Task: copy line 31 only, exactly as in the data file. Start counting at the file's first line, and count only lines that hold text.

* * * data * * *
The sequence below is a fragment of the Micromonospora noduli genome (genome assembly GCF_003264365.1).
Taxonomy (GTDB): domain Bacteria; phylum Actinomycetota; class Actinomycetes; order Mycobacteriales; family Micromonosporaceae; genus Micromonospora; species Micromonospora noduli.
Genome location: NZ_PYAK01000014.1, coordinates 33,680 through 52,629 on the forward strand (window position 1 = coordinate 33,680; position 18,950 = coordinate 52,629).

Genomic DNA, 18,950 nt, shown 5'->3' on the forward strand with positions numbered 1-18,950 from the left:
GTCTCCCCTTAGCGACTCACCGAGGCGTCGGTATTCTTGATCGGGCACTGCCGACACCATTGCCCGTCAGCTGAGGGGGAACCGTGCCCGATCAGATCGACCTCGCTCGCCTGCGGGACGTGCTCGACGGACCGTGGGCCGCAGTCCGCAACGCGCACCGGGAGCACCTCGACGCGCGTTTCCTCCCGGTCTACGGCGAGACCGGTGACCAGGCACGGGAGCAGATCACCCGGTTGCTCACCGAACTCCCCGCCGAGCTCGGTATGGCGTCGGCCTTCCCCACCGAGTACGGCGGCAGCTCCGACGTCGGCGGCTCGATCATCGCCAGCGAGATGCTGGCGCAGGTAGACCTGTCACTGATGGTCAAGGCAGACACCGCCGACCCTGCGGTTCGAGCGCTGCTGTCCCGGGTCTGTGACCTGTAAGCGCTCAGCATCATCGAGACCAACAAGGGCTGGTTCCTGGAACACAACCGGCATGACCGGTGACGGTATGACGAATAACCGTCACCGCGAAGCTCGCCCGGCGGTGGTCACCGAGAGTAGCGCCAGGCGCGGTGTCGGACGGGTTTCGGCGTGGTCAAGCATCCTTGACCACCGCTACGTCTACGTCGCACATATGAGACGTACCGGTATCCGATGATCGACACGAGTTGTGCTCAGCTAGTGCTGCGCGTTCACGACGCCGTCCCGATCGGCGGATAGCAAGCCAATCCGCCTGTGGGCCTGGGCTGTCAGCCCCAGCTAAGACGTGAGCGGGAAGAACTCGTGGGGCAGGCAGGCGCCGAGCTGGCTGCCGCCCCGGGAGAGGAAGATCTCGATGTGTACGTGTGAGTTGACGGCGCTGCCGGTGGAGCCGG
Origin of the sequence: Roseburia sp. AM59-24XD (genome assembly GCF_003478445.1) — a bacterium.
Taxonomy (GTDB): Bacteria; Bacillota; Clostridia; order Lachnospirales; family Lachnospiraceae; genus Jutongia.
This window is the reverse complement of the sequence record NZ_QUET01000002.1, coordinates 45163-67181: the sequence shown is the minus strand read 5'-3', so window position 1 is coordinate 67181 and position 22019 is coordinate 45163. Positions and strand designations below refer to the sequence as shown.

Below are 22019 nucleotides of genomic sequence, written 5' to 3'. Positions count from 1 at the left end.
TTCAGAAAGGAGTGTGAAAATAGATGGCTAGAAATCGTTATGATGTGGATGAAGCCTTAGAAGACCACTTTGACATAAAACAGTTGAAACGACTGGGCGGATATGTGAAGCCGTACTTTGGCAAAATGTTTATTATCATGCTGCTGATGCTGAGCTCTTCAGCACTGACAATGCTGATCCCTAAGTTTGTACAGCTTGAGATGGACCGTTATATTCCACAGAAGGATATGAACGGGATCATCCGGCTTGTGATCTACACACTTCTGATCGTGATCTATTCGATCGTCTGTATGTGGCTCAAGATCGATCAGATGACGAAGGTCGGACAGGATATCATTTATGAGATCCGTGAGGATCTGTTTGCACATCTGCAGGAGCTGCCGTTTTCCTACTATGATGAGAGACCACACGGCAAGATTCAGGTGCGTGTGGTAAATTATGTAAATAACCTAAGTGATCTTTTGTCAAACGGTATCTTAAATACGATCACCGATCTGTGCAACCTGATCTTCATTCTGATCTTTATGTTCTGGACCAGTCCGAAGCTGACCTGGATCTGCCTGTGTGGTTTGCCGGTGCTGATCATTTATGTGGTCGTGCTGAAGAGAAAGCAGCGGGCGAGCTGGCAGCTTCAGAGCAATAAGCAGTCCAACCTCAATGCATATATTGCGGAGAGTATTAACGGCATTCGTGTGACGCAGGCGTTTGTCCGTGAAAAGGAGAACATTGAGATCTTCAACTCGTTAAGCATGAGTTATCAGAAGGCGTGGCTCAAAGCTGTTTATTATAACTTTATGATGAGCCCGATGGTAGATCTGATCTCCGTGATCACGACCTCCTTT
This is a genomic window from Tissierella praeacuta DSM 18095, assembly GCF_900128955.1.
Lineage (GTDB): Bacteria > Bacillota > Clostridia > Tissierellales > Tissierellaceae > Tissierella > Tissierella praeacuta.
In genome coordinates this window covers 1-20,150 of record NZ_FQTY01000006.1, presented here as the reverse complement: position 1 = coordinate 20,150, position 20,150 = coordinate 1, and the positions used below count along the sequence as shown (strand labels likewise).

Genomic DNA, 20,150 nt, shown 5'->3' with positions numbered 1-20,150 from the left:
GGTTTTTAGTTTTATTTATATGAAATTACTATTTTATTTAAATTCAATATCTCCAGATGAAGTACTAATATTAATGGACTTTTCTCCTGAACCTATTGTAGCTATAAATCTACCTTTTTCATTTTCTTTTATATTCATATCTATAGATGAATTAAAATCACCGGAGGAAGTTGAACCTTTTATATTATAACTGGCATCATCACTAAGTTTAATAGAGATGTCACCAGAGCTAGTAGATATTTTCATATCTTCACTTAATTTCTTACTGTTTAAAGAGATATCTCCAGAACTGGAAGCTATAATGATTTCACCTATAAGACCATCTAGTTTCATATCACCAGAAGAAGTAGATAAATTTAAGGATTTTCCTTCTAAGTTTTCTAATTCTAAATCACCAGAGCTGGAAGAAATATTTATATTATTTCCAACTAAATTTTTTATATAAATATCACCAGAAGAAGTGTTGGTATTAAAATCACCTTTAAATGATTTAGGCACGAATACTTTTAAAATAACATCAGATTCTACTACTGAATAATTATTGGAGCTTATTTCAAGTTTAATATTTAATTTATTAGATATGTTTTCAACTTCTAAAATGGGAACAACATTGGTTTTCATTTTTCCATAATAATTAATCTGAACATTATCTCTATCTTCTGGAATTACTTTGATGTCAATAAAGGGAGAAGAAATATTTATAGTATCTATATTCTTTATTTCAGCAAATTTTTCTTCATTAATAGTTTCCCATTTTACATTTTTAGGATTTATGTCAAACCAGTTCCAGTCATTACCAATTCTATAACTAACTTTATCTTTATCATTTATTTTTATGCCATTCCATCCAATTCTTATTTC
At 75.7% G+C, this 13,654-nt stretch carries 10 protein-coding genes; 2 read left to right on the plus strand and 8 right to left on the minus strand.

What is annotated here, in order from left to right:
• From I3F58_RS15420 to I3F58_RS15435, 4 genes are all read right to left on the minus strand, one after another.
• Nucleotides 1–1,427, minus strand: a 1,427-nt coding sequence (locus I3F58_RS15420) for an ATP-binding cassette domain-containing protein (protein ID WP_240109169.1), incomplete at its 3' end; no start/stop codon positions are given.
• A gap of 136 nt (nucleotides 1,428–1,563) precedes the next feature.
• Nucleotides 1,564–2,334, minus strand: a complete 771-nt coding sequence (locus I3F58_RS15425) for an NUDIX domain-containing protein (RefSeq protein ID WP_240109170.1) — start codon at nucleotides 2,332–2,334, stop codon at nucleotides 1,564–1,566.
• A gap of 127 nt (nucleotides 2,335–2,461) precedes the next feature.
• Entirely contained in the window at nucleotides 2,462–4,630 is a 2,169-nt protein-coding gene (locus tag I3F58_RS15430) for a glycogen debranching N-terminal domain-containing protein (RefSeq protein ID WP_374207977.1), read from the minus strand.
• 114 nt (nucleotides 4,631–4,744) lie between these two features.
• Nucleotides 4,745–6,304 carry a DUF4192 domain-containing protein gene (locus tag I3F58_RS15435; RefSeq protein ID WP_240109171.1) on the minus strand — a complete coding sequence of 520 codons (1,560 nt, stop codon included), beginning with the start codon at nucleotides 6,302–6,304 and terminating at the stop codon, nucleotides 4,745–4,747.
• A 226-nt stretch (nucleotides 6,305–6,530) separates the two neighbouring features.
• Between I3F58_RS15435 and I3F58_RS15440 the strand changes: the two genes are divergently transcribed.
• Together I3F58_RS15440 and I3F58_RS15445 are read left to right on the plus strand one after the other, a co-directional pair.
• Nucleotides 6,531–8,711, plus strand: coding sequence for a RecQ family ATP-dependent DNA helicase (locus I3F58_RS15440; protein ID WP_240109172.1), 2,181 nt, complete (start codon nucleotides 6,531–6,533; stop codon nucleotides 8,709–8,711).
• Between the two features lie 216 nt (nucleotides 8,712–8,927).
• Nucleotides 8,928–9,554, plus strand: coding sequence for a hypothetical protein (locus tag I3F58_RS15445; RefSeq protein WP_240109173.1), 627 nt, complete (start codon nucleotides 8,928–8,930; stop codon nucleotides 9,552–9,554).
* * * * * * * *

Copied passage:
• Nucleotides 8,928–9,554, plus strand: coding sequence for a hypothetical protein (locus tag I3F58_RS15445; RefSeq protein WP_240109173.1), 627 nt, complete (start codon nucleotides 8,928–8,930; stop codon nucleotides 9,552–9,554).